have to learn Spanish, because of course you go to East LA and
everyone is used to the dominant culture and can communicate in that
way. To speak some Spanish was a sign of respect to what is the
main language there. The times it was most useful were in
communicating with my DP, Javier Aguirresarobe, who is a great
Spanish cinematographer. Also, we had three actors who came up from
Mexico in order to be in this film. Demián speaks wonderful
English, but to communicate with Joaquín Cosio and with Dolores
Heredia, who played Demián’s boss and his sister, it was important
to me to be able to speak to them a bit in their own language. Now,
you can’t learn a language that quickly. No matter what people say
about how easy Spanish is, in fact it’s a very difficult language to
acquire because there are so many variations of it. But it was
mostly useful in terms of showing that we as a crew cared about what
we were doing enough to get the details right.
Demián Bichir was nominated for
an Academy Award the day before yesterday for his role in the film.
When he was cast in the film, did you realize that you had found
something really special?
I knew he was really special from
his performances in Che, [Steven] Soderbergh’s film, and from
his films in Mexico. I knew that the role was one that was
Oscar-worthy and I had a feeling that this day was going to come.
Of course, there’s a big difference between that and campaigning for
this result in such a way that you can compete with the studios with
tremendous advertising budgets for the Oscars and with tremendous
stars who are household names. So, this is a big victory, not just
for Demián, but for acting quality in general, as being recognized
by the Academy. Also, this extra element of the fact that he’s
playing an undocumented immigrant – the Republican debates have been
so involved in slandering immigrants. We have a chance to give a
voice to eleven million people who work really hard in this country
to make everyone’s life easier.
Obviously, illegal aliens are a
bit of a political hot potato these days, was it important to you to
show a different side of the debate?
It’s really important, because
these guys have been a punching bag, politically. They can’t answer
back, because to answer back is to expose oneself to the possibility
of deportation. What these people want is to work hard. To do jobs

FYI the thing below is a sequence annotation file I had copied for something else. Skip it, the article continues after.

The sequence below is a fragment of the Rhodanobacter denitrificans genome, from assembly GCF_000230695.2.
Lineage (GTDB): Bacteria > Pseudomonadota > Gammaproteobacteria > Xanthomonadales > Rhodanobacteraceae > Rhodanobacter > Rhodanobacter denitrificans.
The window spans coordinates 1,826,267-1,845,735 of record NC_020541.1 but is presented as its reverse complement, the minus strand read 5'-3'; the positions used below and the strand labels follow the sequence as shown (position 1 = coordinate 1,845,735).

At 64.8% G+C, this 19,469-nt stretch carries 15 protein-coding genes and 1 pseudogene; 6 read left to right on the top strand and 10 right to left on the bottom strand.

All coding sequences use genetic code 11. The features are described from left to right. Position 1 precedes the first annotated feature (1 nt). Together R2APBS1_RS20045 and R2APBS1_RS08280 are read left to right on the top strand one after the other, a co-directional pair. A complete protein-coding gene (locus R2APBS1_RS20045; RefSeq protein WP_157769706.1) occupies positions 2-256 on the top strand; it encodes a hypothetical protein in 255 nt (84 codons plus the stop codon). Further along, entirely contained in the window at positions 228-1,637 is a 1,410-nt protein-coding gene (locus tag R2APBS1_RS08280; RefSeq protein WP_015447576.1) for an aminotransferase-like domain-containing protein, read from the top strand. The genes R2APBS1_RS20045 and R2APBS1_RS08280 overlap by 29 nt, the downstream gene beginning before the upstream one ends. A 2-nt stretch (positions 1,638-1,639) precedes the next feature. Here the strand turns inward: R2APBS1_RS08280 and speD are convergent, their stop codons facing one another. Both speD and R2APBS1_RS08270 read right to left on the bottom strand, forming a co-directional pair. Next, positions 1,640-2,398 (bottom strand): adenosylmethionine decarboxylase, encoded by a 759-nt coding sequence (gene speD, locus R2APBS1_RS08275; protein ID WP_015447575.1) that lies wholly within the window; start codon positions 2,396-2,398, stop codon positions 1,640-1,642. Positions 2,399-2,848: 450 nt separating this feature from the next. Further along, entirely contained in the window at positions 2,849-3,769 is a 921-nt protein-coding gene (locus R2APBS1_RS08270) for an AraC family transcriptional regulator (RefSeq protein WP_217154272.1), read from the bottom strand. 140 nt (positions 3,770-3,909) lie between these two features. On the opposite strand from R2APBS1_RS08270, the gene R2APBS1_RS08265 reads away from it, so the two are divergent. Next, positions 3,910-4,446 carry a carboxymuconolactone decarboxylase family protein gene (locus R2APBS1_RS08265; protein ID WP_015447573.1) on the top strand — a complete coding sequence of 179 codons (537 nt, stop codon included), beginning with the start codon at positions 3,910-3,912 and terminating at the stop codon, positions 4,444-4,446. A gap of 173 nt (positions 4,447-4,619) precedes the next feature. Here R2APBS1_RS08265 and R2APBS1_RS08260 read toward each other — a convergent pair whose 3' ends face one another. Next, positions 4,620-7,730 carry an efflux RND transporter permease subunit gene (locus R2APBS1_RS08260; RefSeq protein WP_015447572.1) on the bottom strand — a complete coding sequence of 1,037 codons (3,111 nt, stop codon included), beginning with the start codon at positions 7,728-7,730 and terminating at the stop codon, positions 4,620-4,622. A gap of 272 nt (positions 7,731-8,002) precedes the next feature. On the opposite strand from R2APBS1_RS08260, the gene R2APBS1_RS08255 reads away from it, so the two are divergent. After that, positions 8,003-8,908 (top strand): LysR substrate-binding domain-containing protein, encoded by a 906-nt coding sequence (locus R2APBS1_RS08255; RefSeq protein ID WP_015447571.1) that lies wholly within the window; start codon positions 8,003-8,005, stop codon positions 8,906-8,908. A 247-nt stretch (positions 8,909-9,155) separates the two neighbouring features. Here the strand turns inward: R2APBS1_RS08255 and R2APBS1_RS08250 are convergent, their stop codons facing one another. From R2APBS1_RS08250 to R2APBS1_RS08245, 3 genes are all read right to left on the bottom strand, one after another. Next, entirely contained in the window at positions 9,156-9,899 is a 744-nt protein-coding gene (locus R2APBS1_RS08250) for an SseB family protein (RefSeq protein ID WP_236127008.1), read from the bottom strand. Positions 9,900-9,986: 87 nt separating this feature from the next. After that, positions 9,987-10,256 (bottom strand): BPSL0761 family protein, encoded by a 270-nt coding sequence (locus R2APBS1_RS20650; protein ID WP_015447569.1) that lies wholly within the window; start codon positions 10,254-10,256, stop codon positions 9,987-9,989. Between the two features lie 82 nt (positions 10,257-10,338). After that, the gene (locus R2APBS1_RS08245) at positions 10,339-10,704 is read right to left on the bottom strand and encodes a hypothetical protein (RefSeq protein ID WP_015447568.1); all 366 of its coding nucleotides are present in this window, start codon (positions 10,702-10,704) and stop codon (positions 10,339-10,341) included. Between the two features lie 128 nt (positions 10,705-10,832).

that we are not willing to do ourselves. And to have a chance to
become Americans. A lot of people say, “Well, if they just went
through the steps to be legal, it’d be fine. They could stay.” But,
when these people try they are often robbed by lawyers and denied by
the system. We need to recognize that these are people that we need
here. Because there’s been higher unemployment in this country,
it’s been easy for politicians to say that the undocumented are
somehow involved in this problem. It’s not the case. When you look
at Alabama HB 56, the most restrictive immigration law in the
country: that is doing economic damage to the state, because the
agriculture businesses that depend upon this labor are suffering.
People won’t pick those fruits and vegetables.
Your career has encompassed all
sorts of genres – romantic comedies, fantasy blockbusters and now
small independent dramas. Do you enjoy being able to stretch in all
sorts of varied directions as a director? Are there types of films
you feel more or less comfortable with?
I feel equally uncomfortable in
all genres. (laughs) I mean, my attitude is, if I do a
film, I’m going to spend one to two years… sometimes three years… of
my life on it. I will probably put myself through – because of the
person that I am – real physical and mental rigors in order to do
that. I will neglect my wife and child (laughs again) and
lose contact with my friends. So, I don’t want to do the same movie
twice. Now, I think about it as like being a character actor. They
get to do all kinds of roles. I’d like to be able to do that too,
as a director. I keep learning. One of the great things about this
movie was getting to learn more about the world. More about
politics. More about Hispanics. More about Spanish.
You did some acting in
Chuck and Buck,
as well as doing a few other small performances in
other projects like
Mr. & Mrs. Smith. Do you enjoy acting and would you
like doing more? How did the experience of acting help you as a
It certainly helps me as a
director, because I understand it is not an easy thing to do. When
you’ve got 70 people and a big camera looking at you, it’s rather
difficult to impersonate another human being. I don’t think I’m a
very good actor. (chuckles) And I don’t think I’m very
comfortable doing it. But, it was important for me to do that. A
couple of days ago, I had a manager for about two hours. He said he
was interested in representing me and my vanity took me over for
about 120 minutes. Then I called him and said I don’t think this is